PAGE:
Longitudinal Stability of Quantitative Autistic Traits in Toddler Twins

Thursday, May 12, 2016: 2:21 PM
Room 308 (Baltimore Convention Center)
N. Marrus1, Y. Zhang2, A. Glowinski3, T. Jacob4, S. Kennon-McGill3, S. Sant5, T. Gray5, A. Haider2 and J. N. Constantino2, (1)Washington University School of Medicine, Webster Groves, MO, (2)Washington University School of Medicine, Saint Louis, MO, (3)Washington University in St. Louis, St. Louis, MO, (4)Family Research Center, VA Palo Alto Health Care System, Menlo Park, CA, (5)Washington University School of Medicine, St. Louis, MO

The ability to measure the early trajectory of core autistic traits has significant implications for elucidating developmental mechanisms of heterogeneity in ASD and tracking incremental responses to early interventions.  Previously (Marrus et al., J Child Psychol Psychiatry 2015), we demonstrated that a video-referenced rating of Reciprocal Social Behavior (vr-RSB), a novel toddler measure in which caregivers rate their child’s level of RSB compared to a typically developing video anchor, shows strong psychometric properties including a continuous, unimodal distribution of autistic trait severity (as indexed through levels of RSB), high heritability, excellent test-retest reliability, and marked impairments in RSB in toddlers with ASD.


To investigate in a general population sample whether quantitative autistic traits (QAT) measured using the vr-RSB at age 18 months predict variation in QAT at age 36 months, the latter measured using the preschool version of the Social Responsiveness Scale (SRS), which has been extensively validated in prior autism research (Baranek et al., Autism 2013; Duku et al., J Autism Dev Disord 2013).


Parents of 252 epidemiologically representative toddler twins [monozygotic (MZ)=31 pairs, dizygotic (DZ)=95 pairs] participated in the Early Reciprocal Social Behavior Study (ERSB), a longitudinal study of early social development. Parents rated their 18-month-old twins on the vr-RSB, and subsequently completed the preschool SRS on their children at age 36 months. Pearson’s correlations were performed for total RSB scores at 18 and 36 month time points, as well as sub scale scores for social communication (SC) and restricted, repetitive behavior (RRB). Comparisons of intraclass correlations (ICCs) for MZ vs. DZ twins provided estimates of heritability at each developmental juncture.  An exploratory principal components analysis (PCA) using a varimax rotation was conducted at each time point, based on common items across the vr-RSB and SRS-2.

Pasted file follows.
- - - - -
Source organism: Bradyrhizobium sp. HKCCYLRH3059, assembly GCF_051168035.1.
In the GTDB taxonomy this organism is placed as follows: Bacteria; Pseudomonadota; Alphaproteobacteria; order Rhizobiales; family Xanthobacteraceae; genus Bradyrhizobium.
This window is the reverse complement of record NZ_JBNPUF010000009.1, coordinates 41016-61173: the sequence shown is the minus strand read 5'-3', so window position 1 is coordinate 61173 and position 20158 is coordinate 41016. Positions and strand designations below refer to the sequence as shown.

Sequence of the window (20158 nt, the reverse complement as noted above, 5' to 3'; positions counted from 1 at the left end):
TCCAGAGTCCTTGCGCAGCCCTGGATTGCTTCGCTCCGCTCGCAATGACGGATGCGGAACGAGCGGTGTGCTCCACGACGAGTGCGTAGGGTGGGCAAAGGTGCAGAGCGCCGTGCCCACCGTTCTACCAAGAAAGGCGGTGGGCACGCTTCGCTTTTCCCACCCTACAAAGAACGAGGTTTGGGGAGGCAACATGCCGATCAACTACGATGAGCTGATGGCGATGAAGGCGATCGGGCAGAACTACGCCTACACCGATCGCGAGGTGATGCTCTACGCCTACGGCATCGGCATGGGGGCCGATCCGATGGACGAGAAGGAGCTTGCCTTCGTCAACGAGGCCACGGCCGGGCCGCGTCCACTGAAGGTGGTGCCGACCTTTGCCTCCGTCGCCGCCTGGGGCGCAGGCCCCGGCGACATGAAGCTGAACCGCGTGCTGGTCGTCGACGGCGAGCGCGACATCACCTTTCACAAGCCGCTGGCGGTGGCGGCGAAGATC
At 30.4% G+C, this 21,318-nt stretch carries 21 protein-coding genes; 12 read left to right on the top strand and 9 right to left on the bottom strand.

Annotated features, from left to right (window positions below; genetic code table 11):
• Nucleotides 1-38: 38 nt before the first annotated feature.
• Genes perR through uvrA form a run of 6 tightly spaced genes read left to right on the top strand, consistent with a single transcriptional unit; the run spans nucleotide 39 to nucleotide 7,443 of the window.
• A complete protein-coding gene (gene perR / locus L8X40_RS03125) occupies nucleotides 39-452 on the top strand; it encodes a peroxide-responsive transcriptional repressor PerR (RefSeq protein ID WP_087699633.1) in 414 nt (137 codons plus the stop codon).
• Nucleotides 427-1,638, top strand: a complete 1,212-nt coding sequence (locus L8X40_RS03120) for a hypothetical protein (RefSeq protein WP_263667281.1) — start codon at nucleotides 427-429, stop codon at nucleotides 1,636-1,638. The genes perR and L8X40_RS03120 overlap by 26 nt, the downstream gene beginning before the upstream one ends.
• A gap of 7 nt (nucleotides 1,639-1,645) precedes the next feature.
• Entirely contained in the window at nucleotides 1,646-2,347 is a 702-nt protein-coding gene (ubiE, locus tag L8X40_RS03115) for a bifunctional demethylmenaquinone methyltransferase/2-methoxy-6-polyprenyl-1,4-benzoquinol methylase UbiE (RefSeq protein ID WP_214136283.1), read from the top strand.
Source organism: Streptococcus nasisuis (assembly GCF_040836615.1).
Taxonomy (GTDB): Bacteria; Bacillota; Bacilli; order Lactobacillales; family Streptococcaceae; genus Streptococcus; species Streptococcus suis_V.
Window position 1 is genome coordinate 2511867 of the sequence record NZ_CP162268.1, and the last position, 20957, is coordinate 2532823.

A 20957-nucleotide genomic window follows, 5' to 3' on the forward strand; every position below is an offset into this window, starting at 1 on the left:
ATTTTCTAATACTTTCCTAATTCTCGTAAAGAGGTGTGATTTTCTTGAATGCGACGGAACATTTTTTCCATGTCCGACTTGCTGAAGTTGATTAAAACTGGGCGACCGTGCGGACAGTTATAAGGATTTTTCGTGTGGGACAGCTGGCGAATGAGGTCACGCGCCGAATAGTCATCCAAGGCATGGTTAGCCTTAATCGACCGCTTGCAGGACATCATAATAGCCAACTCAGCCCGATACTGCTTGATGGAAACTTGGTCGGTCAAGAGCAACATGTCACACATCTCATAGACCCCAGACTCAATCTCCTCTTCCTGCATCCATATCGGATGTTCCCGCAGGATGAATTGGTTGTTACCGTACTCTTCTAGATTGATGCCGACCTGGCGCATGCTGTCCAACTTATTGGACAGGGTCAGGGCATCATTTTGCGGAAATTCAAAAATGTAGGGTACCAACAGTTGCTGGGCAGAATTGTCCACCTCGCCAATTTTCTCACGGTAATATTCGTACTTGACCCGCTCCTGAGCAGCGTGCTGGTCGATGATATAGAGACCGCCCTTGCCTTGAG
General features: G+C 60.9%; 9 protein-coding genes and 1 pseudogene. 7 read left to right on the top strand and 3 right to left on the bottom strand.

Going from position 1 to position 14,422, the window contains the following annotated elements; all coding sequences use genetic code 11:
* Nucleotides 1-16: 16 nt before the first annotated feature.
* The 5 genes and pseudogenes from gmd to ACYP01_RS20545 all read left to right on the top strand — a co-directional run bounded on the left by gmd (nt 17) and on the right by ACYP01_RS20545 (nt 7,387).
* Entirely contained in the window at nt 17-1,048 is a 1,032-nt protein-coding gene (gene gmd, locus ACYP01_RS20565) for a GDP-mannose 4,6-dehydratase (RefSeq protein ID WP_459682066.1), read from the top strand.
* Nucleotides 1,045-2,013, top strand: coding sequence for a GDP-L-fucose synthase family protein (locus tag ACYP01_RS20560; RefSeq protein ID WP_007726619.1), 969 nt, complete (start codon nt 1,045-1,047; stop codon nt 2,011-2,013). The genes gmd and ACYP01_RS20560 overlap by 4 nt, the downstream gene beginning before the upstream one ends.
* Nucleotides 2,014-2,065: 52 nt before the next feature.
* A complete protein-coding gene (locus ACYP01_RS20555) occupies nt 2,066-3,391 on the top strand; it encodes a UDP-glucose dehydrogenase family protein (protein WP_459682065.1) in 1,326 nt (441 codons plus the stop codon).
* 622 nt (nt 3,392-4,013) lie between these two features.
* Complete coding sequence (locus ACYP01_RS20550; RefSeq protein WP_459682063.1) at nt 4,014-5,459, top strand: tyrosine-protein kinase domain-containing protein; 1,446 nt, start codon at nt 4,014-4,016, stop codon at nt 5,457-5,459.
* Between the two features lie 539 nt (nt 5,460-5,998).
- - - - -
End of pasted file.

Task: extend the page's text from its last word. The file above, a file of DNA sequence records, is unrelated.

Total RSB scores were strongly correlated between 18 and 36 months, r=.666, p<.01 (Fig. 1).  Similarly high correlations were observed for SCI and RRB scores across the two time points as well. ICCs for MZ twins were greater than DZ twins for total RSB scores, SC, and RRB scores at 36 months (Table 2).  PCA of 18 month data demonstrated a first principal factor accounting for 19% of the variance which mapped well to the principal factor derived from PCA of 36 month data.


Levels of RSB, and by extension autistic traits, demonstrated strong longitudinal stability in a general population sample over the critical period from 18 to 36 months, when interventions typically begin for children affected by ASD. The ability to serially implement reliable quantitative trait measurements during this period offers the opportunity to track nuanced changes in core features of the autistic syndrome over time and in response to intervention.